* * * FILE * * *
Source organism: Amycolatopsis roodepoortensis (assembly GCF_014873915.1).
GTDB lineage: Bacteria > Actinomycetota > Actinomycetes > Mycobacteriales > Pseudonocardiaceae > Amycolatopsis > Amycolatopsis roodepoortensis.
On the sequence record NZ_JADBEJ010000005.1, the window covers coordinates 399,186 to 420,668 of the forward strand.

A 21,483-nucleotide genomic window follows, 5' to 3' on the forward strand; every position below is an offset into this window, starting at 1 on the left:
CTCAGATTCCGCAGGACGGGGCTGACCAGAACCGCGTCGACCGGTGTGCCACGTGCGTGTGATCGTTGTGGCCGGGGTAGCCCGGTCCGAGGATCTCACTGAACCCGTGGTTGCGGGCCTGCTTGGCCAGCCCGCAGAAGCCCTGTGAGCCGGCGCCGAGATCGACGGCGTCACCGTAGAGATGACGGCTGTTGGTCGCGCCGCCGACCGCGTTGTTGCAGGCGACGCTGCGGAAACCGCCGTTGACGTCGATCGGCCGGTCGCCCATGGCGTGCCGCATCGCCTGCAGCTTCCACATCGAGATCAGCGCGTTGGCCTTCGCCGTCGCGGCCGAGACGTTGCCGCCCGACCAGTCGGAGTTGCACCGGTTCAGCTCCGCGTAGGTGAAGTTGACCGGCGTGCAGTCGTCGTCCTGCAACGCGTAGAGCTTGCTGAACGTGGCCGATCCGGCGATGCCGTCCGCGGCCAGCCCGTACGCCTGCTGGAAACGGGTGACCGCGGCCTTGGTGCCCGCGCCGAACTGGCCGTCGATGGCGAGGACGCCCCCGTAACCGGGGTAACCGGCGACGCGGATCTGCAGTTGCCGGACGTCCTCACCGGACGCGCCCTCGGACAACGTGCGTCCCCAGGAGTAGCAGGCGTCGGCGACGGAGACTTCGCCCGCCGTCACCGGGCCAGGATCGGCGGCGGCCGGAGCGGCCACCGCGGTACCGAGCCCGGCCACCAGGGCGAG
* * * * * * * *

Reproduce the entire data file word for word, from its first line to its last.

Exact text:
Source organism: Amycolatopsis roodepoortensis (assembly GCF_014873915.1).
GTDB lineage: Bacteria > Actinomycetota > Actinomycetes > Mycobacteriales > Pseudonocardiaceae > Amycolatopsis > Amycolatopsis roodepoortensis.
On the sequence record NZ_JADBEJ010000005.1, the window covers coordinates 399,186 to 420,668 of the forward strand.

A 21,483-nucleotide genomic window follows, 5' to 3' on the forward strand; every position below is an offset into this window, starting at 1 on the left:
CTCAGATTCCGCAGGACGGGGCTGACCAGAACCGCGTCGACCGGTGTGCCACGTGCGTGTGATCGTTGTGGCCGGGGTAGCCCGGTCCGAGGATCTCACTGAACCCGTGGTTGCGGGCCTGCTTGGCCAGCCCGCAGAAGCCCTGTGAGCCGGCGCCGAGATCGACGGCGTCACCGTAGAGATGACGGCTGTTGGTCGCGCCGCCGACCGCGTTGTTGCAGGCGACGCTGCGGAAACCGCCGTTGACGTCGATCGGCCGGTCGCCCATGGCGTGCCGCATCGCCTGCAGCTTCCACATCGAGATCAGCGCGTTGGCCTTCGCCGTCGCGGCCGAGACGTTGCCGCCCGACCAGTCGGAGTTGCACCGGTTCAGCTCCGCGTAGGTGAAGTTGACCGGCGTGCAGTCGTCGTCCTGCAACGCGTAGAGCTTGCTGAACGTGGCCGATCCGGCGATGCCGTCCGCGGCCAGCCCGTACGCCTGCTGGAAACGGGTGACCGCGGCCTTGGTGCCCGCGCCGAACTGGCCGTCGATGGCGAGGACGCCCCCGTAACCGGGGTAACCGGCGACGCGGATCTGCAGTTGCCGGACGTCCTCACCGGACGCGCCCTCGGACAACGTGCGTCCCCAGGAGTAGCAGGCGTCGGCGACGGAGACTTCGCCCGCCGTCACCGGGCCAGGATCGGCGGCGGCCGGAGCGGCCACCGCGGTACCGAGCCCGGCCACCAGGGCGAG